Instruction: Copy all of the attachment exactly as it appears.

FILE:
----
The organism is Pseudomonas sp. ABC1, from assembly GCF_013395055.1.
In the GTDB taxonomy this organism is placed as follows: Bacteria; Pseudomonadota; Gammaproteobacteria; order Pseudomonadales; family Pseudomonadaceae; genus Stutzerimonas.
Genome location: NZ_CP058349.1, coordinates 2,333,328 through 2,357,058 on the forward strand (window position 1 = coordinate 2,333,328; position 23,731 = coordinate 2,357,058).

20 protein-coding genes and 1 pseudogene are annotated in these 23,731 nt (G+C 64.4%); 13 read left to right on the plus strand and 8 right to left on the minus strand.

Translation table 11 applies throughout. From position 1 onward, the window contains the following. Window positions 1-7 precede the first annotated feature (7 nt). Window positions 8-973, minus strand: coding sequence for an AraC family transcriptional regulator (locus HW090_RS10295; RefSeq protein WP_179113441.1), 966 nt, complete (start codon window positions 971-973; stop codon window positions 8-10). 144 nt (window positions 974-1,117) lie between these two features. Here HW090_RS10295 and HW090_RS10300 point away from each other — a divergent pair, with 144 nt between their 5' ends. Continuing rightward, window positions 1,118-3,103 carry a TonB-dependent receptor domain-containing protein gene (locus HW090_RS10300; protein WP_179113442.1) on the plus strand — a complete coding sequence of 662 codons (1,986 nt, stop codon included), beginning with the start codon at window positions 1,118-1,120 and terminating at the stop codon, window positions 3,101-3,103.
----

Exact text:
The organism is Pseudomonas sp. ABC1, from assembly GCF_013395055.1.
In the GTDB taxonomy this organism is placed as follows: Bacteria; Pseudomonadota; Gammaproteobacteria; order Pseudomonadales; family Pseudomonadaceae; genus Stutzerimonas.
Genome location: NZ_CP058349.1, coordinates 2,333,328 through 2,357,058 on the forward strand (window position 1 = coordinate 2,333,328; position 23,731 = coordinate 2,357,058).

20 protein-coding genes and 1 pseudogene are annotated in these 23,731 nt (G+C 64.4%); 13 read left to right on the plus strand and 8 right to left on the minus strand.

Translation table 11 applies throughout. From position 1 onward, the window contains the following. Window positions 1-7 precede the first annotated feature (7 nt). Window positions 8-973, minus strand: coding sequence for an AraC family transcriptional regulator (locus HW090_RS10295; RefSeq protein WP_179113441.1), 966 nt, complete (start codon window positions 971-973; stop codon window positions 8-10). 144 nt (window positions 974-1,117) lie between these two features. Here HW090_RS10295 and HW090_RS10300 point away from each other — a divergent pair, with 144 nt between their 5' ends. Continuing rightward, window positions 1,118-3,103 carry a TonB-dependent receptor domain-containing protein gene (locus HW090_RS10300; protein WP_179113442.1) on the plus strand — a complete coding sequence of 662 codons (1,986 nt, stop codon included), beginning with the start codon at window positions 1,118-1,120 and terminating at the stop codon, window positions 3,101-3,103.